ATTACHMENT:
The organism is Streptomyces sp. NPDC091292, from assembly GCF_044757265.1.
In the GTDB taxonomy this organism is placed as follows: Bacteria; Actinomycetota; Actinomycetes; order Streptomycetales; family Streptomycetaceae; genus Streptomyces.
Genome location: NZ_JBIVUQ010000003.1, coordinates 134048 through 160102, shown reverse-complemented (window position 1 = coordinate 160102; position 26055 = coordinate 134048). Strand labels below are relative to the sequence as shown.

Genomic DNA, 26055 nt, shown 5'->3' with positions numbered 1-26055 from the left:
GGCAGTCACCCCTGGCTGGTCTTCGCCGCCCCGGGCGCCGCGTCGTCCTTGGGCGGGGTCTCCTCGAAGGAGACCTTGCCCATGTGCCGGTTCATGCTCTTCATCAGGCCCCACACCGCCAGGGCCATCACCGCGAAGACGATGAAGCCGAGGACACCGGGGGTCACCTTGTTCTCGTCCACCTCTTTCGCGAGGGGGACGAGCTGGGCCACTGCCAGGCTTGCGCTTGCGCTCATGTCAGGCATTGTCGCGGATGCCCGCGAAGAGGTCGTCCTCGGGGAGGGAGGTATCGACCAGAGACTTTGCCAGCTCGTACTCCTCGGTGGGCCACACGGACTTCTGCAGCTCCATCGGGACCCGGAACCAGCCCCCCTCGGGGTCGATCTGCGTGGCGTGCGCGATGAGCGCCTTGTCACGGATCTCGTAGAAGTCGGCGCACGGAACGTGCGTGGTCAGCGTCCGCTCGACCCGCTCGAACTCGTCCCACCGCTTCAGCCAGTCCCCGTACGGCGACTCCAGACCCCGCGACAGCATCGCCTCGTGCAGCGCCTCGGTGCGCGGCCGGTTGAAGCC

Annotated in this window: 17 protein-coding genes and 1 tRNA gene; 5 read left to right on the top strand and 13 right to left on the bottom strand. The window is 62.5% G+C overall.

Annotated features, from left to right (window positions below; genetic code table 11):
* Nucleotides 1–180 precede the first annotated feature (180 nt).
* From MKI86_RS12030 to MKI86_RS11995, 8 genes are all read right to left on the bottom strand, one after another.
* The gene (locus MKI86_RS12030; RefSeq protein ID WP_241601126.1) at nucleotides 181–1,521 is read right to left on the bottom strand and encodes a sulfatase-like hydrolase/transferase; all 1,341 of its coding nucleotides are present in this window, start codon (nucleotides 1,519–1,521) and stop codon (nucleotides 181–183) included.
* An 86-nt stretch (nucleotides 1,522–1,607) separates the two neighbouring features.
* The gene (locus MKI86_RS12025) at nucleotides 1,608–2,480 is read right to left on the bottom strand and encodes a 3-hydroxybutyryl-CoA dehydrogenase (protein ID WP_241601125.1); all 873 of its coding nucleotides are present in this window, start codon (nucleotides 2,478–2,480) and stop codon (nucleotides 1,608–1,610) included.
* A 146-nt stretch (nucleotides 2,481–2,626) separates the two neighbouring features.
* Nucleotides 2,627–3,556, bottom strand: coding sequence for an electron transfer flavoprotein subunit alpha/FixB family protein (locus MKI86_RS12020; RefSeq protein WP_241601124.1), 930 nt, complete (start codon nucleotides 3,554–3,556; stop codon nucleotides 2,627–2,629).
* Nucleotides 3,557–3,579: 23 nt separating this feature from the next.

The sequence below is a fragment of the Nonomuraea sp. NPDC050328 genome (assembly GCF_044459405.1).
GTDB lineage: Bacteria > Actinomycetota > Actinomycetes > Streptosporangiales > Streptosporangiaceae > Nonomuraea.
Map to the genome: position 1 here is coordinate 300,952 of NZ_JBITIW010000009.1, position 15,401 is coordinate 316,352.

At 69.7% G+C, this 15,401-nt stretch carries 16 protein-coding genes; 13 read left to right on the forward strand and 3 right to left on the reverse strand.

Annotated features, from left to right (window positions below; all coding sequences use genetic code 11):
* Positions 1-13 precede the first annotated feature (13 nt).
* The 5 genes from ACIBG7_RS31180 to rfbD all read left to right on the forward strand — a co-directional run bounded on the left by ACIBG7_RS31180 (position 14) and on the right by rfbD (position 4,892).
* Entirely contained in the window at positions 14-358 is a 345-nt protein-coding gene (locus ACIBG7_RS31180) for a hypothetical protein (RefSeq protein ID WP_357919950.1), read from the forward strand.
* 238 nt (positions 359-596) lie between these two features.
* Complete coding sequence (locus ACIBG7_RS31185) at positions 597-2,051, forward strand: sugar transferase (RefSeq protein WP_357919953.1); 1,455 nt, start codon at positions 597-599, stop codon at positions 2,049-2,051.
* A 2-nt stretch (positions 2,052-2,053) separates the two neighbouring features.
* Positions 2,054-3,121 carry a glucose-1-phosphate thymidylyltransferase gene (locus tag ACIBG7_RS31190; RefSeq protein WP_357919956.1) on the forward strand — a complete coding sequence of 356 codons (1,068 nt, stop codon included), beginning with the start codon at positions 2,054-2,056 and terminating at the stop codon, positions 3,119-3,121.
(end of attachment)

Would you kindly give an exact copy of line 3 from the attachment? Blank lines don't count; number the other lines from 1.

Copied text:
Genome location: NZ_JBIVUQ010000003.1, coordinates 134048 through 160102, shown reverse-complemented (window position 1 = coordinate 160102; position 26055 = coordinate 134048). Strand labels below are relative to the sequence as shown.